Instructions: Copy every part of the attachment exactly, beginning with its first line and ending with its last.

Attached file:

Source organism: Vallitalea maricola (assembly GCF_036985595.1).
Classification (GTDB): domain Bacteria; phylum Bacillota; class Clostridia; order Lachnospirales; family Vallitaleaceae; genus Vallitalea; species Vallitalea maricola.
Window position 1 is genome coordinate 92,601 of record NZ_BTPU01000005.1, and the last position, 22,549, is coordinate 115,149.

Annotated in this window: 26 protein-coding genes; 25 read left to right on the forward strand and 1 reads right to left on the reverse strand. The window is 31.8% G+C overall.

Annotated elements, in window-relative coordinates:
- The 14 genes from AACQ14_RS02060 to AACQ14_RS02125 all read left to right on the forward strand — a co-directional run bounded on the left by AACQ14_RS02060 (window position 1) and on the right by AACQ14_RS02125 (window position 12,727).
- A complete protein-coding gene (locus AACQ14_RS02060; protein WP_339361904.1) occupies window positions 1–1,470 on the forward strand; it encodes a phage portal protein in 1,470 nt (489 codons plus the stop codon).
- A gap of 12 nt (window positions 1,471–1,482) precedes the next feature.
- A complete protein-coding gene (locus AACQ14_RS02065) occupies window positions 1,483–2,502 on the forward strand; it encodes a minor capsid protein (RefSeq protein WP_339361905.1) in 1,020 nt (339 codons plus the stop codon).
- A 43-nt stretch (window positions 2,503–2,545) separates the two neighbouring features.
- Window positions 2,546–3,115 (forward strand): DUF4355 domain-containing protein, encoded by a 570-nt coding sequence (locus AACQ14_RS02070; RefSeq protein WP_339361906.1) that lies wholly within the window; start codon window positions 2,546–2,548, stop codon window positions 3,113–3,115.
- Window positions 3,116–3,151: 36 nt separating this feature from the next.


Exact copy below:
Source organism: Vallitalea maricola (assembly GCF_036985595.1).
Classification (GTDB): domain Bacteria; phylum Bacillota; class Clostridia; order Lachnospirales; family Vallitaleaceae; genus Vallitalea; species Vallitalea maricola.
Window position 1 is genome coordinate 92,601 of record NZ_BTPU01000005.1, and the last position, 22,549, is coordinate 115,149.

Annotated in this window: 26 protein-coding genes; 25 read left to right on the forward strand and 1 reads right to left on the reverse strand. The window is 31.8% G+C overall.

Annotated elements, in window-relative coordinates:
- The 14 genes from AACQ14_RS02060 to AACQ14_RS02125 all read left to right on the forward strand — a co-directional run bounded on the left by AACQ14_RS02060 (window position 1) and on the right by AACQ14_RS02125 (window position 12,727).
- A complete protein-coding gene (locus AACQ14_RS02060; protein WP_339361904.1) occupies window positions 1–1,470 on the forward strand; it encodes a phage portal protein in 1,470 nt (489 codons plus the stop codon).
- A gap of 12 nt (window positions 1,471–1,482) precedes the next feature.
- A complete protein-coding gene (locus AACQ14_RS02065) occupies window positions 1,483–2,502 on the forward strand; it encodes a minor capsid protein (RefSeq protein WP_339361905.1) in 1,020 nt (339 codons plus the stop codon).
- A 43-nt stretch (window positions 2,503–2,545) separates the two neighbouring features.
- Window positions 2,546–3,115 (forward strand): DUF4355 domain-containing protein, encoded by a 570-nt coding sequence (locus AACQ14_RS02070; RefSeq protein WP_339361906.1) that lies wholly within the window; start codon window positions 2,546–2,548, stop codon window positions 3,113–3,115.
- Window positions 3,116–3,151: 36 nt separating this feature from the next.